Across the Street: Can you hear me now?
“It’s just common sense.”
How many times have you heard this phrase and thought, “If only more people would just use common sense.” I was thinking that during a conversation with Dan Snowberger, school superintendent in Durango.
Dan and I, along with a thousand other educators, attended an Excellence in Education conference last month at which use of technology in the K-12 classroom was discussed. While there are already lessons available that introduce students — as early as kindergarten — to technology, the conversation turned to middle and high school students’ use of cellphones in the classroom. How can a student concentrate on the task at hand when he or she is on a cellphone texting a friend? The answer, for one principal in Snowberger’s district, was to ban cellphones in his middle school.
“Ban cell phones,” you say. “That’s impossible.”
Apparently, it’s not impossible for Mountain Middle School Principal Shane Voss, of Durango. First, Voss invited parents and interested community members to a screening of a film titled “Screenagers,” which explained how a child’s brain develops. The film attempted to explain the result of too much “screen time,” or time spent in front of a computer screen or cellphone.
At first, parents had some concerns about the importance of phones when they needed to get in touch with their children in an emergency situation. Voss assured parents there would always be personnel available to answer the office phone during school hours. The emphasis of the new no cellphone rule was to “keep students engaged in the present.” Voss said.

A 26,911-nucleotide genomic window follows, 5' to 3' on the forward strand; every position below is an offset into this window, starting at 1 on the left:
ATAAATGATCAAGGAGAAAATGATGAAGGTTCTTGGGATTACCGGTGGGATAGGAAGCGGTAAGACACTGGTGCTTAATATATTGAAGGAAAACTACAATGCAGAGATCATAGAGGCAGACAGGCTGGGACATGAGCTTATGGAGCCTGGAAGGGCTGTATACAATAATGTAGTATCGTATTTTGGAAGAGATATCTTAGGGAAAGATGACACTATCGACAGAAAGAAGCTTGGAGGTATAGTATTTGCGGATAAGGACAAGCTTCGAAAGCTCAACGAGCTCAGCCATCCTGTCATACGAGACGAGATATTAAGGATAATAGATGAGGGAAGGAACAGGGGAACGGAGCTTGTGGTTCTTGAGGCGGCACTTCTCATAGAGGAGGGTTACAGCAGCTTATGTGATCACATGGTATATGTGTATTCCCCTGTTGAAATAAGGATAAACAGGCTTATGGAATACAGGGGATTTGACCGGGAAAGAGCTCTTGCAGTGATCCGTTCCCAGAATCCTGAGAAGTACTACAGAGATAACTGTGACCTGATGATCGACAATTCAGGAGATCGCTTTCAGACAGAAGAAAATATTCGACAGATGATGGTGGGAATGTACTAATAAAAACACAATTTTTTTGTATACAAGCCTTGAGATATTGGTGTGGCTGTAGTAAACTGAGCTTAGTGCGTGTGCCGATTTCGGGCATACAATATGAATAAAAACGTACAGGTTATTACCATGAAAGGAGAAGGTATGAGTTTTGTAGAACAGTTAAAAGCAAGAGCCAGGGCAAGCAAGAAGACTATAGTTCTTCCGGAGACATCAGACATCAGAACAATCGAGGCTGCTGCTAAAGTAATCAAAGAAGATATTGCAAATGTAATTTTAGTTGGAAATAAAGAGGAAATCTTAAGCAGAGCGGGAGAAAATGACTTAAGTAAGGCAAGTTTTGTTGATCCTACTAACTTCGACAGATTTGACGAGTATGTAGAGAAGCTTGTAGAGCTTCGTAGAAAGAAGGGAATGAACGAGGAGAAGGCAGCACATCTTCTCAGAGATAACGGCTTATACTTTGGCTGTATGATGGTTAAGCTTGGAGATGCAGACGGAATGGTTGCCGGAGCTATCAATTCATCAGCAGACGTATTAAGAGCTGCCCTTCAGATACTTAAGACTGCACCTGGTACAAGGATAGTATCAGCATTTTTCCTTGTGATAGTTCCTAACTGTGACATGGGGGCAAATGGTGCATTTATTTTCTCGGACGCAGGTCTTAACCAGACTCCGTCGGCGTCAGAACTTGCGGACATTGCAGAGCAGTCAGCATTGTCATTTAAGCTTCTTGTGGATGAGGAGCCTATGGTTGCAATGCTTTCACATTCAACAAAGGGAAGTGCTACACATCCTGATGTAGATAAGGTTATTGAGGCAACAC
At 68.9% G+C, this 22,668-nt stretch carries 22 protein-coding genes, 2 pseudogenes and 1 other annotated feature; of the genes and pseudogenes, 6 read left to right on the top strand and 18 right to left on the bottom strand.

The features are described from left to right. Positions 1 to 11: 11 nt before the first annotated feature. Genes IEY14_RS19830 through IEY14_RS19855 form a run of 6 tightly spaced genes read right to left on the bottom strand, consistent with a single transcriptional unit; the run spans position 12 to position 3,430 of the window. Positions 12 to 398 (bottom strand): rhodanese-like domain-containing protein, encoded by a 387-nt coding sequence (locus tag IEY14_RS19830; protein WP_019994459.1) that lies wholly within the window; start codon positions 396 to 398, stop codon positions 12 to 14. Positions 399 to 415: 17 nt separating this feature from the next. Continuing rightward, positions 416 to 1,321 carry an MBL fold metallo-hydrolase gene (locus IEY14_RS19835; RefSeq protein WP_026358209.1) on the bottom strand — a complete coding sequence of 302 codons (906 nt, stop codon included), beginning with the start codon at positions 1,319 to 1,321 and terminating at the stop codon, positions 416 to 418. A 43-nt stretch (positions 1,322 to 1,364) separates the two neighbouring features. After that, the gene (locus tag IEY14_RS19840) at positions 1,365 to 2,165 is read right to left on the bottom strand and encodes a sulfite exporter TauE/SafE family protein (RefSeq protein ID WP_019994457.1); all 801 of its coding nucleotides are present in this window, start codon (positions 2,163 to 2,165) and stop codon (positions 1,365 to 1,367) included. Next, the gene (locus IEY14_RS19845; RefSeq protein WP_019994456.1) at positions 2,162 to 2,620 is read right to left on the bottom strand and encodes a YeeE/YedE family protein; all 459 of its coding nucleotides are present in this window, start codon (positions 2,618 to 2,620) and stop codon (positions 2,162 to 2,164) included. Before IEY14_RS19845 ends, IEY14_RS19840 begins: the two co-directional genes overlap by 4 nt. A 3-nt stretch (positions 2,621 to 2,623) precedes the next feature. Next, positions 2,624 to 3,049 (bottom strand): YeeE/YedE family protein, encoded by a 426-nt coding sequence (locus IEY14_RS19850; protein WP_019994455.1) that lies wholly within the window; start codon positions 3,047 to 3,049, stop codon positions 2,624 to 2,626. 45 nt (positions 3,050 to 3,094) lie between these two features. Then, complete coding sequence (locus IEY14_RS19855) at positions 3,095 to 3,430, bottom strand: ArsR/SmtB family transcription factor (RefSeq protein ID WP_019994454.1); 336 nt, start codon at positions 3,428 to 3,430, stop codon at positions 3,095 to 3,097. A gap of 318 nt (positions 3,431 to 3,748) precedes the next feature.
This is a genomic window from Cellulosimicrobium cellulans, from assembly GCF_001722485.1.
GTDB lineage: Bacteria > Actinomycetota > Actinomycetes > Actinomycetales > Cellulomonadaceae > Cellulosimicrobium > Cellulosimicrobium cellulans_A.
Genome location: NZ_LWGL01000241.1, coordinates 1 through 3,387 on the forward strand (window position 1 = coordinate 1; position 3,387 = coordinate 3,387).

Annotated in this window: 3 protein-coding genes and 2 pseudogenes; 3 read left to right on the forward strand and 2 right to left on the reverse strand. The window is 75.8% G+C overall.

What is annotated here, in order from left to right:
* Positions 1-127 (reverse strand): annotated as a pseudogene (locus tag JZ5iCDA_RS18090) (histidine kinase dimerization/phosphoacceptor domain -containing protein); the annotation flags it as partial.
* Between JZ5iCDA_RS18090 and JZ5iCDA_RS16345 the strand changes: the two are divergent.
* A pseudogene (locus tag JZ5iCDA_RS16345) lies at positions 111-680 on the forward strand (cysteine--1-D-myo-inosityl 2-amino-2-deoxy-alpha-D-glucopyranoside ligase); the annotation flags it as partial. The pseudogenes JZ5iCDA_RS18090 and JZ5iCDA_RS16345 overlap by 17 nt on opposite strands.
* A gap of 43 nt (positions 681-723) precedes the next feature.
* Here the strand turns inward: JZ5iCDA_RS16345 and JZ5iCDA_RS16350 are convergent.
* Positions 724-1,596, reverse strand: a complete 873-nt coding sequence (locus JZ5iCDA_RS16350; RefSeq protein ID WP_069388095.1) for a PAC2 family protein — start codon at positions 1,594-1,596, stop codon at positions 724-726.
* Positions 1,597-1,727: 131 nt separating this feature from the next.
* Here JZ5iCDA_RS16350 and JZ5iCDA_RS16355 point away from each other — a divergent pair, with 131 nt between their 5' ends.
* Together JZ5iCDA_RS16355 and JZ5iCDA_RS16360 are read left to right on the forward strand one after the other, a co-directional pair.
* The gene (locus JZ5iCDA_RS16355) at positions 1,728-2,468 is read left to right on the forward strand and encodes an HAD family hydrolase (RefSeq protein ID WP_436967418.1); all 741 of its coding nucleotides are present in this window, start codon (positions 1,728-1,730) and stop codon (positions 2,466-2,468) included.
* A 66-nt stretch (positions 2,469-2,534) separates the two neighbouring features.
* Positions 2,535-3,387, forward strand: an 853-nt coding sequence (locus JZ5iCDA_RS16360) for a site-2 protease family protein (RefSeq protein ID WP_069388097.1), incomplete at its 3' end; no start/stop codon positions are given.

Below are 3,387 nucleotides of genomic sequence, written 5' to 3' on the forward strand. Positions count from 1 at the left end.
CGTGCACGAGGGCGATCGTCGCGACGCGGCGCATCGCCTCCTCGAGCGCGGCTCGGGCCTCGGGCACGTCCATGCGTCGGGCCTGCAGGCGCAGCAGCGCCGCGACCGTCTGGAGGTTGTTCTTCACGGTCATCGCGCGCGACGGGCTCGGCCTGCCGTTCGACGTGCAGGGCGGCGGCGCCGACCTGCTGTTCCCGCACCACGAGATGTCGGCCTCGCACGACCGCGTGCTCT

“We have a highly collaborative and innovative learning environment,” he said. “The students can now use 100 percent of their energy with the task at hand.” He added that social bullying during school time has greatly decreased.
Voss has created a cellphone free environment that seems to be working. There is a time and a place for the teen culture of social media; it’s just not at Mountain Middle School. Technology certainly has its place but so does focus.
Common sense? Yes, coupled with strong leadership and community support.
Joyce Rankin is on the State Board of Education, representing the 3rd Congressional District. She writes the monthly column “Across the Street” to share with constituents in her district. The Department of Education, where the State Board of Education meets, is located across the street from the Capitol. Rankin is also a legislative assistant for state Rep. Bob Rankin.
About a week ago I was rolling a bale of hay down past the loading dock of the corral so that I could throw hay over the fence. Right there in the path was some rhubarb. It isn’t that the rhubarb hadn’t been there before, but I thought it had died out during the drought. It isn’t easy to get water to that location. The rhubarb is nice and tender, and I’m determined to use it up before the stalks get tough. So I hunted up my rhubarb recipes.